Letter Re: Mercenaries a Post-TEOTWAWKI Threat

Dear Jim,
Looking at the concept of mercenaries post TEOTWAWKI [mentioned in Ron’s recently posted letter], I’m not convinced there is a valid threat there.
There are a lot of myths floating around about Blackwater specifically. I have several friends on contract to them in various capacities from maintenance to pilot to executive protection.
The relevant facts are that they are highly trained, highly paid (up to $1000 a day, depending on assignment and location), held to high standards of qualification (must be honorably discharged veterans, no criminal background and with relevant skill sets) and do specifically fall under the UCMJ when contracted to the military or in association with the military (including executive protection details on State Dept missions in Iraq). I keep hearing these stories of beer-bellied yahoos who don’t answer to anyone, but I’ve yet to see anything to substantiate that apart from vague allegations in the press.
Obviously, if a government collapses, it will not be hiring troops in that price range unless it’s paying gold or foreign cash. Even if it could, convincing politicians that 20 out of country mercs are better than 100 local recruits is a long shot.
As to low-paid, second rate mercs, history is full of them. They tend to be more hassle to the paymaster than any enemy.
I can’t see what they’d be hired to do other than guard government installations or private facilities with the desire and the money. “We’re hiring you to go rough up the civilians” doesn’t seem either cost effective, worthwhile, or doable, as in small groups they’d be readily defeated by numbers. And if things are that bad, I won’t be going anywhere near a government facility.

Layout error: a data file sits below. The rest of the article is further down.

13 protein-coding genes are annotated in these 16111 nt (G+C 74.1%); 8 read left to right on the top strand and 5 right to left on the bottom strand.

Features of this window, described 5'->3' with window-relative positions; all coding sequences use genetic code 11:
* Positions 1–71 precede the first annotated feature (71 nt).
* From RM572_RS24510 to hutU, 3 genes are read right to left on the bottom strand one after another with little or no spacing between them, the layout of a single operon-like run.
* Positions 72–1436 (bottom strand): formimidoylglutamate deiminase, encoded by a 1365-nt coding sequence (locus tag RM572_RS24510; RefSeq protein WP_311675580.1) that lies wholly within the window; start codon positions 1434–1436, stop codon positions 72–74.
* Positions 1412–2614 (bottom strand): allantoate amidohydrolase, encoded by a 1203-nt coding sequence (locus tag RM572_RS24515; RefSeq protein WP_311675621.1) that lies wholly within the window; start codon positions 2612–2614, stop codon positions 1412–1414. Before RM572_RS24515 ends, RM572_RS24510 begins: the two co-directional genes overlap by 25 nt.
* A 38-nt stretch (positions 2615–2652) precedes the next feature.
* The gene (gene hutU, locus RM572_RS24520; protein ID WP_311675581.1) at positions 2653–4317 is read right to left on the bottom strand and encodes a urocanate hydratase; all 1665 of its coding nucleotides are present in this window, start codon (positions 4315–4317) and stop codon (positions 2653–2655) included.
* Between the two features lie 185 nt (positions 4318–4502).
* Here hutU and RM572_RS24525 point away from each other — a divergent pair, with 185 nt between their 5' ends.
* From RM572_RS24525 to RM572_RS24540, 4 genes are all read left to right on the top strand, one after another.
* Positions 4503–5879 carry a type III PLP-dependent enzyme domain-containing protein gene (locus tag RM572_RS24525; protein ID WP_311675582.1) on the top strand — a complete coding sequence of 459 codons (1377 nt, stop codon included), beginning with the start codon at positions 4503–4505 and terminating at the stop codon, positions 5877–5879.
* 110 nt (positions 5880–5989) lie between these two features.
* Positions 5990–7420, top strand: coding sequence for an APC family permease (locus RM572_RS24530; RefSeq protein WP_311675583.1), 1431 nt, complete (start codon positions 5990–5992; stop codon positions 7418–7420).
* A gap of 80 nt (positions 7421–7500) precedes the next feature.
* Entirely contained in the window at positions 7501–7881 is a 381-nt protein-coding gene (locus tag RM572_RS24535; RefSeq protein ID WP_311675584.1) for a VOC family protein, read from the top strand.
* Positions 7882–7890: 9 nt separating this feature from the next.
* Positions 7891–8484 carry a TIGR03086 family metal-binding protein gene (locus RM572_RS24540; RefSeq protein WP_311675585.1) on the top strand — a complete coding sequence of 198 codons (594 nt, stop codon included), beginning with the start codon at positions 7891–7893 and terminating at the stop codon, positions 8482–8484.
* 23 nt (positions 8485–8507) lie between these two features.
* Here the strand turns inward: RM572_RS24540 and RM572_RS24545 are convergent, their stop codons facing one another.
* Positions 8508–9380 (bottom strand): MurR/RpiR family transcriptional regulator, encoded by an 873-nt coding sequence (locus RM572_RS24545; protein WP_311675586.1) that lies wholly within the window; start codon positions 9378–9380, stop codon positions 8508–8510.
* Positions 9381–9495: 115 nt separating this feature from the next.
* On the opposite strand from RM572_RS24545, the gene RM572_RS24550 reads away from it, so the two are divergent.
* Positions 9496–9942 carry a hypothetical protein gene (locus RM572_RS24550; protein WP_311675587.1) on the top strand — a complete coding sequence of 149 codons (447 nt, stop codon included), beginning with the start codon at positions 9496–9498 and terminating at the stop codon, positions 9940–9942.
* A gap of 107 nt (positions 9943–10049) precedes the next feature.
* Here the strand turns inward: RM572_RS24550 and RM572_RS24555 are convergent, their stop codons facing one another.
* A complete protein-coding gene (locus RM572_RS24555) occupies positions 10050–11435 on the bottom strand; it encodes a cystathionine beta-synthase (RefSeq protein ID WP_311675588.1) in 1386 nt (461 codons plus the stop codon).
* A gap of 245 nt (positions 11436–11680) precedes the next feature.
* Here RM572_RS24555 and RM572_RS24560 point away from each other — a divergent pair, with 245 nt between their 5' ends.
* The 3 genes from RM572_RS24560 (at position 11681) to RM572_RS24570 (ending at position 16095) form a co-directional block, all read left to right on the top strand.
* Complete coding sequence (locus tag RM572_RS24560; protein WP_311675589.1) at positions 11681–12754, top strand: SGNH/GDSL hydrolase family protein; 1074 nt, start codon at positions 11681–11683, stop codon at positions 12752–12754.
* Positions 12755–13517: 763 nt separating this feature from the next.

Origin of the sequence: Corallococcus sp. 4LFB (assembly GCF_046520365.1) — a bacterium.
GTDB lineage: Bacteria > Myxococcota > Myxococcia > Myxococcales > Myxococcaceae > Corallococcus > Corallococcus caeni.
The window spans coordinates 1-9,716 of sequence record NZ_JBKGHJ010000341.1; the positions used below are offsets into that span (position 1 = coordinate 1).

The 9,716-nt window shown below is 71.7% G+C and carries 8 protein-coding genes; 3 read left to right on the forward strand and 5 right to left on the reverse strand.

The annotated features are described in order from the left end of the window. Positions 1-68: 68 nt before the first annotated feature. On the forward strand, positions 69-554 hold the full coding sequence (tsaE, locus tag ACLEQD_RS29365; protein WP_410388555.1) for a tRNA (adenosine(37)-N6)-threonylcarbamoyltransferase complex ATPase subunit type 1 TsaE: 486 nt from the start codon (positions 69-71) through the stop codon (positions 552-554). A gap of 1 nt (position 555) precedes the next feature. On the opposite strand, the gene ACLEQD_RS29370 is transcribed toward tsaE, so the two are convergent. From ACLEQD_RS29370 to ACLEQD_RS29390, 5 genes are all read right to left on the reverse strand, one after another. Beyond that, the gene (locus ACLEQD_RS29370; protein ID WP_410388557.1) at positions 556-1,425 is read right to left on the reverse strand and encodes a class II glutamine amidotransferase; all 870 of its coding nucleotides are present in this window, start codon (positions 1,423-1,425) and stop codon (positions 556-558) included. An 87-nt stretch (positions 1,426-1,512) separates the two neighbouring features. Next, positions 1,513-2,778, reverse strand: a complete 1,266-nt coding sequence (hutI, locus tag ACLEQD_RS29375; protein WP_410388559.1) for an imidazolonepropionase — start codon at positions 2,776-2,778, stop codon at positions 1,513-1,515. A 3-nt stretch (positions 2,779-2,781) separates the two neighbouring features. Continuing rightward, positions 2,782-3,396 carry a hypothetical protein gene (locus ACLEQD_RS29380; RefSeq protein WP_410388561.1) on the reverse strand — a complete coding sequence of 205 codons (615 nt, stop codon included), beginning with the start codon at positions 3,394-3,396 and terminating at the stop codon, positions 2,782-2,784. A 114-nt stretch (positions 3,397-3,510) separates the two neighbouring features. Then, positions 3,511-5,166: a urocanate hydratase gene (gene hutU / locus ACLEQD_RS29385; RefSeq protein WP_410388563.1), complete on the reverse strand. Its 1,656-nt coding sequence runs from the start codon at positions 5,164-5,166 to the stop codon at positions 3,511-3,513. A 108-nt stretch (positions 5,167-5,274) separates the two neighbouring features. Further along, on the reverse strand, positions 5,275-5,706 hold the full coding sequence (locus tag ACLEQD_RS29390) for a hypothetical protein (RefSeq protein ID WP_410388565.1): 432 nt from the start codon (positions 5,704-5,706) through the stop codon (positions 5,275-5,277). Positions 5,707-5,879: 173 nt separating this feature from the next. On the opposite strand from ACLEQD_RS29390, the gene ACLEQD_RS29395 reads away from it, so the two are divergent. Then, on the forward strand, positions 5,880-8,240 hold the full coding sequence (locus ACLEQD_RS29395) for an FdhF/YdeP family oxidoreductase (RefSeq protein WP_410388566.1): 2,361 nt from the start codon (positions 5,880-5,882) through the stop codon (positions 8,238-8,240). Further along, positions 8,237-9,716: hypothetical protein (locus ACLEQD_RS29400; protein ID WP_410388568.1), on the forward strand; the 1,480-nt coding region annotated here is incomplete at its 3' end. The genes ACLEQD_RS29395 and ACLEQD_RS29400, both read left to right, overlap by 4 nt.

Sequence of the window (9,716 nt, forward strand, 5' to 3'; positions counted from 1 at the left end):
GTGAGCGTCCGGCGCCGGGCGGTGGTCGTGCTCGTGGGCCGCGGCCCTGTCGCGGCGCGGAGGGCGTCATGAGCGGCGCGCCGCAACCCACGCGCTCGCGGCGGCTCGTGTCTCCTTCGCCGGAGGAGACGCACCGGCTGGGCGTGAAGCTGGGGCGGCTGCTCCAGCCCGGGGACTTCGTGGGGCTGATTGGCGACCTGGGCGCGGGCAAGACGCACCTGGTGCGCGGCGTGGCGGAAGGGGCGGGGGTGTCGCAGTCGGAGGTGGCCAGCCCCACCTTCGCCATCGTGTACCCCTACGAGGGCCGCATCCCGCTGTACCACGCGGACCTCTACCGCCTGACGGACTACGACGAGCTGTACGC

The condottieri of the Middle Ages were specifically small bands with training and weapons equal to the small local forces they faced–enough to defeat a village or small town. Without lots of supplies, any modern equivalent would just be another gang of armed men. In this case, armed professionals who’d prefer to dig in and take control of an area, rather than be roving bands. It’s quite likely a few of them read survivalblog, and they’re hardly the enemy. If such groups existed, it would be worth allying with them to build a community. Nor would they be likely to pillage an area, as it means less resources in future.
It is possible, in case of a total collapse, that such would become feudal lords. However, that would last only as long as they maintained the good will of the locals and had ammunition. Modern systems of government are far more effective and efficient. – Michael Z. Williamson